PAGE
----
Voltage quadrupler: DC voltage available at v(3) and v(2). Intermediate waveforms: Clampers: v(5), v(4), v(1).
Some notes on voltage multipliers are in order at this point. The circuit parameters used in the examples (V= 5 V 1 kHz, C=1000 pf) do not provide much current, microamps. Furthermore, load resistors have been omitted. Loading reduces the voltages from those shown. If the circuits are to be driven by a kHz source at low voltage, as in the examples, the capacitors are usually 0.1 to 1.0 µF so that milliamps of current are available at the output. If the multipliers are driven from 50/60 Hz, the capacitor are a few hundred to a few thousand microfarads to provide hundreds of milliamps of output current. If driven from line voltage, pay attention to the polarity and voltage ratings of the capacitors.
Finally, any direct line driven power supply (no transformer) is dangerous to the experimenter and line operated test equipment. Commercial direct driven supplies are safe because the hazardous circuitry is in an enclosure to protect the user. When breadboarding these circuits with electrolytic capacitors of any voltage, the capacitors will explode if the polarity is reversed. Such circuits should be powered up behind a safety shield.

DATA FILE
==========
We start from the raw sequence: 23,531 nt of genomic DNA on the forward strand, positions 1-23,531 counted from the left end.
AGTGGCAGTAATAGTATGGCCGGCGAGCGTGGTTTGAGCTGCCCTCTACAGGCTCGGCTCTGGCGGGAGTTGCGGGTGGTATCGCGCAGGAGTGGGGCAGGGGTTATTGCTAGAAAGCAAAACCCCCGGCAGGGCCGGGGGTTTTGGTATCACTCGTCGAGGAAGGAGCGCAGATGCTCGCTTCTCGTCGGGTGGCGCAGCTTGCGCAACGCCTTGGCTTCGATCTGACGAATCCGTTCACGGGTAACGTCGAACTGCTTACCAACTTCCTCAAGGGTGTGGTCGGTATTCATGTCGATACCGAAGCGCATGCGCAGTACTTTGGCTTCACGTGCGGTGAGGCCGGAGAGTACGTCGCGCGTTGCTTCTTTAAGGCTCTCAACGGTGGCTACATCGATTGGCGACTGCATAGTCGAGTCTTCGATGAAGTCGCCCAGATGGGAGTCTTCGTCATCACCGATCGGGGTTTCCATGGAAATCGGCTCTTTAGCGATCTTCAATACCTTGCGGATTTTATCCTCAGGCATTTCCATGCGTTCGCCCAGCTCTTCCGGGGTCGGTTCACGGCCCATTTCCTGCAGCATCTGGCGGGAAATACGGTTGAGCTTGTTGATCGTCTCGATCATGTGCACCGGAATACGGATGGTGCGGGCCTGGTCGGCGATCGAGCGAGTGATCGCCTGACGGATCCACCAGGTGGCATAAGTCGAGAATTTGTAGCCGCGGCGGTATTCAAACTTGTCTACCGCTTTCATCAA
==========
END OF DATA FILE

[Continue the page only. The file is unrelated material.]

A voltage multiplier of cascaded half-wave doublers of arbitrary length is known as a Cockcroft-Walton multiplier as shown in Figure below. This multiplier is used when a high voltage at low current is required. The advantage over a conventional supply is that an expensive high voltage transformer is not required– at least not as high as the output.
Cockcroft-Walton x8 voltage multiplier; output at v(8).
The pair of diodes and capacitors to the left of nodes 1 and 2 in Figure above constitute a half-wave doubler. Rotating the diodes by 45o counterclockwise, and the bottom capacitor by 90o makes it look like Figure prior (a). Four of the doubler sections are cascaded to the right for a theoretical x8 multiplication factor. Node 1 has a clamper waveform (not shown), a sinewave shifted up by 1x (5 V). The other odd numbered nodes are sinewaves clamped to successively higher voltages. Node 2, the output of the first doubler, is a 2x DC voltage v(2) in Figure below. Successive even numbered nodes charge to successively higher voltages: v(4), v(6), v(8)